Let's take a look!
In this case there's a lot of good sources on that search page. I chose Reuters, due to their expertise with international reporting, but most choices here are fine. At the time I did this search I saw Newsweek, USA Today, BBC News, Thrillist (a culture site), and Business Insider.
What is our response here? Well it might be something like this:
The story appears to be true — Google News shows it being reported by multiple outlets including some reputable outlets I recognize. I chose the Reuters article, and looked up Reuters on Wikipedia before reading it. It's a well-known news agency with an international focus. The story itself to me seems a bit fishy (I mean really!?) and maybe I'm just a little suspicious that the camera didn't catch the rat going into the ATM. But the idea the rat ate (or shredded, technically) the money is in fact the consensus of both reporters and the bank authority there, so I'm inclined to go with their take on it.
One thing to note here: a lot of people get hung up on whether something could possibly be false. And it's good that people are suspicious. There are sloppy reporters out there, and government regulators don't always tell the truth.
But doubt is a position too. Your mileage may vary, but for me, even though I can imagine a scenario in my head where someone steals some money from the ATM then shreds the remaining money and tosses a dead rat in there to blame it on, the truth is I am 13,000 miles away from this event, have not reviewed any of the evidence directly, don't know the local environment, the trustworthiness of the people involved, the sequence of events.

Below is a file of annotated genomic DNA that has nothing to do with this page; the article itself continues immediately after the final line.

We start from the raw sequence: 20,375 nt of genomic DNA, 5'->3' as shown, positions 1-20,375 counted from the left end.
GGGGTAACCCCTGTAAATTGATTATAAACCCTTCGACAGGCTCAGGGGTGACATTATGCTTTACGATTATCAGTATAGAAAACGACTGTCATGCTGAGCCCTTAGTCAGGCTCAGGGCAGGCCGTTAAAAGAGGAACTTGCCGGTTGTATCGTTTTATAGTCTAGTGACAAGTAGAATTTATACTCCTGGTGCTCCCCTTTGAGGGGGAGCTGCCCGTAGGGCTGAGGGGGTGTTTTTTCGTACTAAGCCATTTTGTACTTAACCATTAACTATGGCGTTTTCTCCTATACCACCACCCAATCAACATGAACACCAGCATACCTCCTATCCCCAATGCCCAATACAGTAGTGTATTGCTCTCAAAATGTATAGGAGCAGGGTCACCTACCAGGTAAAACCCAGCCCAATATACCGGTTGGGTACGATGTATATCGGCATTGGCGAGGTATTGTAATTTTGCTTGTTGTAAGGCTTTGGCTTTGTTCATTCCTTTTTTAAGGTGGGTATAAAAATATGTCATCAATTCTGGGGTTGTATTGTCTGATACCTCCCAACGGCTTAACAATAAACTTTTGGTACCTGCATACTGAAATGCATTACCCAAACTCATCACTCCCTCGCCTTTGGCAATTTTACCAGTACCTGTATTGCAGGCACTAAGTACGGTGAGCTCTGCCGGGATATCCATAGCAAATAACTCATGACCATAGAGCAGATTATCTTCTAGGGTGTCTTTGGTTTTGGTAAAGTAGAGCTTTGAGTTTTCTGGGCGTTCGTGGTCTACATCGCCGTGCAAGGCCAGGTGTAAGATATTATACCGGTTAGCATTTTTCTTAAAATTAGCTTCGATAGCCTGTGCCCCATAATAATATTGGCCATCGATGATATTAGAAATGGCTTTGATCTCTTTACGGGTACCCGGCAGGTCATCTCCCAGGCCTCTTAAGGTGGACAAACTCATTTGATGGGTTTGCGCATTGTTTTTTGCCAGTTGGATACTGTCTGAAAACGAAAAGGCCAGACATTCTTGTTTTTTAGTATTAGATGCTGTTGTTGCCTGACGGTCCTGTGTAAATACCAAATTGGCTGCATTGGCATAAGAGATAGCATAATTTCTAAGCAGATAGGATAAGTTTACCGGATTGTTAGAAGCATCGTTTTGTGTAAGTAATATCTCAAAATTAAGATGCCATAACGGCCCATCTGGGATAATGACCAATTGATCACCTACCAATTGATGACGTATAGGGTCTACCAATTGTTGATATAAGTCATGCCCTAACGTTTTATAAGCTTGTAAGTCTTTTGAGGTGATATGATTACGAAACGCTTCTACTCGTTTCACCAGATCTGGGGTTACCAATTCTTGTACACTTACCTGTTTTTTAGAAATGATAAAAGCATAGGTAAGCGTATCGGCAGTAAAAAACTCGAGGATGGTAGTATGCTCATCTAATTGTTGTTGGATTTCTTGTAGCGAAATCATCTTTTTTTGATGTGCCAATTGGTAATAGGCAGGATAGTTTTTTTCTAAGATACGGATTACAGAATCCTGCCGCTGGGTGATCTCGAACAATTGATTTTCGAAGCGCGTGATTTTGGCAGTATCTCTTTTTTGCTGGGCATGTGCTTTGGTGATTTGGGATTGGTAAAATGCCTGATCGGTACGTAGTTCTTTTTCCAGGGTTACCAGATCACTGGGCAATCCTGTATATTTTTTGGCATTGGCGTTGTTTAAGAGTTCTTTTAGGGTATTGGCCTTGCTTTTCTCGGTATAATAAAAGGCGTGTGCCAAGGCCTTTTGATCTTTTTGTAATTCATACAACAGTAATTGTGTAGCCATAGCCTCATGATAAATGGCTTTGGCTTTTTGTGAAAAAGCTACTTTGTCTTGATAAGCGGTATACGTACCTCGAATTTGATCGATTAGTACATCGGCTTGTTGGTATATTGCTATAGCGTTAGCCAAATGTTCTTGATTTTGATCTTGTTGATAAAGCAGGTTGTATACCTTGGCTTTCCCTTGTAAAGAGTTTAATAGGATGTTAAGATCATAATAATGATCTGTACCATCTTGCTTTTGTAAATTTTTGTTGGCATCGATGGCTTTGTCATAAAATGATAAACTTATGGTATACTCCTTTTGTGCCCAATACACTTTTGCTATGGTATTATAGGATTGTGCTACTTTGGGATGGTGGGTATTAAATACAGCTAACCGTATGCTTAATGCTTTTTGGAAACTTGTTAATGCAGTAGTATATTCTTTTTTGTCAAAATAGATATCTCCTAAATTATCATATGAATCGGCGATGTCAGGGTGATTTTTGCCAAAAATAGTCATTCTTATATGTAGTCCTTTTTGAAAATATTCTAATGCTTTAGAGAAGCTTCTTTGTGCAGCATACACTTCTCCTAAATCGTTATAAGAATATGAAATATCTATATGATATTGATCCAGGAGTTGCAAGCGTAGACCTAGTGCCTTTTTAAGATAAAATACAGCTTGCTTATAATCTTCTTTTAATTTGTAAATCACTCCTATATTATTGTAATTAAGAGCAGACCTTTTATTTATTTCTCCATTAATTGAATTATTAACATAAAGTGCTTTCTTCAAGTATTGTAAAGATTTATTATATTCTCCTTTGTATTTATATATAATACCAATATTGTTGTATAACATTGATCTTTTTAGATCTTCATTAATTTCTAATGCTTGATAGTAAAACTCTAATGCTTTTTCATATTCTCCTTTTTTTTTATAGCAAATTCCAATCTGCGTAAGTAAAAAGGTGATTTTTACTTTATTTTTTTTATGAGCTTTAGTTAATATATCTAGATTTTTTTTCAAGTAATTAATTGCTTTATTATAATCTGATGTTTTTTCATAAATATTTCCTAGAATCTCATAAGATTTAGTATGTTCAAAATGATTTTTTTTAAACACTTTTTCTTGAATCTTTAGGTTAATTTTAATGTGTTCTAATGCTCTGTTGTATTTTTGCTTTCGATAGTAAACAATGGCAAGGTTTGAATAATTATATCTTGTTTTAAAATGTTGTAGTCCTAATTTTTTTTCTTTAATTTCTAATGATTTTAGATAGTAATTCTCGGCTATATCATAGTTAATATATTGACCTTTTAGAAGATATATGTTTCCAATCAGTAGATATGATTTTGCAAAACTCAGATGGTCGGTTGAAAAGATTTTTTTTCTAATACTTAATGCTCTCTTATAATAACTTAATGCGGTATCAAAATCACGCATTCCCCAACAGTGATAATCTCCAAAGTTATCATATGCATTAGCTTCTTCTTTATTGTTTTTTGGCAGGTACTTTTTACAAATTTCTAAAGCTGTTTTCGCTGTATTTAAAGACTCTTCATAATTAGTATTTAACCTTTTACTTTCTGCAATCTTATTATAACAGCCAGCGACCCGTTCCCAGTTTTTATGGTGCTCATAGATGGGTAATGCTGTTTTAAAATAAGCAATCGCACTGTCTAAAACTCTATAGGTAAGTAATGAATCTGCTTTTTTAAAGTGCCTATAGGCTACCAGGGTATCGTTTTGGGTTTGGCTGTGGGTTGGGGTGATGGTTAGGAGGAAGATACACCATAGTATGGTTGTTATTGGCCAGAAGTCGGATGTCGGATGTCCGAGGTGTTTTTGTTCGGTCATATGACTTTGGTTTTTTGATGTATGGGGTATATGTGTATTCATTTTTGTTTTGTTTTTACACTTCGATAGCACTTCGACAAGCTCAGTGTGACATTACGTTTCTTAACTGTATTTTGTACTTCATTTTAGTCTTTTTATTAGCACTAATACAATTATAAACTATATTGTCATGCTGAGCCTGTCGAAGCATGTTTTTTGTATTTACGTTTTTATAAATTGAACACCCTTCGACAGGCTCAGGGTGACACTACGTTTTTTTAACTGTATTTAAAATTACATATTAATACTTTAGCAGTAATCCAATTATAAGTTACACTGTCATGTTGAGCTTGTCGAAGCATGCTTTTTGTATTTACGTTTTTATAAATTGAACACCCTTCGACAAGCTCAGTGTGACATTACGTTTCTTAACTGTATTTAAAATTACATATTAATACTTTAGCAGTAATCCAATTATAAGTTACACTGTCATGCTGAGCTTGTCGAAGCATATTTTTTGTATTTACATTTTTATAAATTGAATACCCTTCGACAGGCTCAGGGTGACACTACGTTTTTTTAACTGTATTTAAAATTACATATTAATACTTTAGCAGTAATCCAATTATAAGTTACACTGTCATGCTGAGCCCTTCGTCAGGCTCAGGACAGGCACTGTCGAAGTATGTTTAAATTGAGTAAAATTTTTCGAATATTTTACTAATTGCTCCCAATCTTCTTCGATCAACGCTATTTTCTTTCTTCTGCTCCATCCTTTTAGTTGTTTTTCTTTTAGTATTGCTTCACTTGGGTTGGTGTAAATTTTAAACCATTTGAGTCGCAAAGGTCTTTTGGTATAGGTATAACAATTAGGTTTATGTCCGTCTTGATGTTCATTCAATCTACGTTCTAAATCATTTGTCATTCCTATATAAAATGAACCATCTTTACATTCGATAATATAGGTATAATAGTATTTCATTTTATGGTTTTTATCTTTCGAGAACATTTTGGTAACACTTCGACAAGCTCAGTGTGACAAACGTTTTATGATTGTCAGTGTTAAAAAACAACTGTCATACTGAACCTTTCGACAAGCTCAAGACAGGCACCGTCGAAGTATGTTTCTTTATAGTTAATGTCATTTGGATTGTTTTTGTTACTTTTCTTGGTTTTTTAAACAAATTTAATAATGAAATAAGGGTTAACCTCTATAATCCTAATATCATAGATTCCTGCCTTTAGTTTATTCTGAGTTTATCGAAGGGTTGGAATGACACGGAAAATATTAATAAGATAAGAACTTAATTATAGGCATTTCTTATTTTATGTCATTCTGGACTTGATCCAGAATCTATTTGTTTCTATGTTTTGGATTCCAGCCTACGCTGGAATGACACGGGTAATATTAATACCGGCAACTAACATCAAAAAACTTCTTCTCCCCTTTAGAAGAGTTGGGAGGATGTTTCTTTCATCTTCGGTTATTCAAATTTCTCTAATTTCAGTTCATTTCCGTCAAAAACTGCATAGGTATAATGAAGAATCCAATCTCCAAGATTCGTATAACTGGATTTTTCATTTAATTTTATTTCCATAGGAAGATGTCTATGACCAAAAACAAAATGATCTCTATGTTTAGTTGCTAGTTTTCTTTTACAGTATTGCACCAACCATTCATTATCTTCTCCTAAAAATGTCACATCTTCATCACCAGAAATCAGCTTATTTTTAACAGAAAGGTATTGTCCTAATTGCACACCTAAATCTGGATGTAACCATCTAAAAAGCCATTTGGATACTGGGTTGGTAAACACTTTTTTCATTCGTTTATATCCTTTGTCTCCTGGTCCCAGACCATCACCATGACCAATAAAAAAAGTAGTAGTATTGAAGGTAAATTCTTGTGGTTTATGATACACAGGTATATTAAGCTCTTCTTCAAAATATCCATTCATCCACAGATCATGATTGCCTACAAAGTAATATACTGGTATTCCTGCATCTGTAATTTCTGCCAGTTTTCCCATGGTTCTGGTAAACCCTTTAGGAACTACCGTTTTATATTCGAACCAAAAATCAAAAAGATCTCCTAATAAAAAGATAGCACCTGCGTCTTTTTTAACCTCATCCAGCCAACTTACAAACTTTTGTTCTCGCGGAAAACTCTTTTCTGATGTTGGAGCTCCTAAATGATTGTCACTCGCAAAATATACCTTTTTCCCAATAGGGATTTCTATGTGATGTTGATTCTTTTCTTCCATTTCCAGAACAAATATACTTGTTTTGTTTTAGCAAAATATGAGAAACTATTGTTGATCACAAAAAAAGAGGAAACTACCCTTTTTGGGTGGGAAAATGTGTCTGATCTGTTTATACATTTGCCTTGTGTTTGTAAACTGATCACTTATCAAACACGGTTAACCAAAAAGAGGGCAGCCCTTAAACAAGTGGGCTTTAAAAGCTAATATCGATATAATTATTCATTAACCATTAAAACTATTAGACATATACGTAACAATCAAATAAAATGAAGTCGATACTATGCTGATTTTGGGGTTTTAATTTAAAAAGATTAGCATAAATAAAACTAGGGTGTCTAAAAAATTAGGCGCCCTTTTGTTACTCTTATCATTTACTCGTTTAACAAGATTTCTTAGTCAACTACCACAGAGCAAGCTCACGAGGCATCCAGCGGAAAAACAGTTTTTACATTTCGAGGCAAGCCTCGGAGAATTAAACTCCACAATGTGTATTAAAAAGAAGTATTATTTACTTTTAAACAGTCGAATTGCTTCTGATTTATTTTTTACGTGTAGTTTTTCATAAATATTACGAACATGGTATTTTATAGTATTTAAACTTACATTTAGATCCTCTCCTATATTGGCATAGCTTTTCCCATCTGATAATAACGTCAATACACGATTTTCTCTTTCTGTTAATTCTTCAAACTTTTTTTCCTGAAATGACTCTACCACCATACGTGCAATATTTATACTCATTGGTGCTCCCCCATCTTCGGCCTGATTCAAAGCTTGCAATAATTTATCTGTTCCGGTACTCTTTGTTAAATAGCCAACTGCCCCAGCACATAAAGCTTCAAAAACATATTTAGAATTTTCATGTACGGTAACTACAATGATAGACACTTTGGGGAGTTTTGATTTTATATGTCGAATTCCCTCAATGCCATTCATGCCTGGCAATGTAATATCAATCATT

Under such circumstances it's fine to say, yeah, for the moment — given there is a whole universe of police and reporters out there looking at this with resources and insights and skills I don't have — it's most likely that the rat really ate the money. If new evidence emerges, you can change your mind.
This is a really subtle point, and we'll talk about it more later.
Often we get trustworthy news from not so trustworthy places. Maximum.com might be a great site, but it's unlikely, in this case, that they individually verified a story in India. They are just re-reporting it. Social media exacerbates the issue, since which article reaches you is more determined by the clickbaity-ness of their headline than the quality of their reporting.
By searching a claim and getting a story from a news source that has a verification process in place you not only verify the claim, but you end up with a better story to share with others. We call this "trading up." The idea behind trading up is that you can use social media to discover stories relevant to you, but when you find the stories, take a moment to "zoom out" and get the best reporting or analysis on it, rather than simply reading the specific article that happens to find its way to you.
When you use social media in this way, you let social media do what it does best (personalized topic discovery) while relying on either news or other search to address social media's big problem (credibility, clickbait, manipulation). If you find a better story on the subject, share that story instead, and in doing so make social media a bit better for everyone.
Next up: How to use reverse image search to Find Trusted Coverage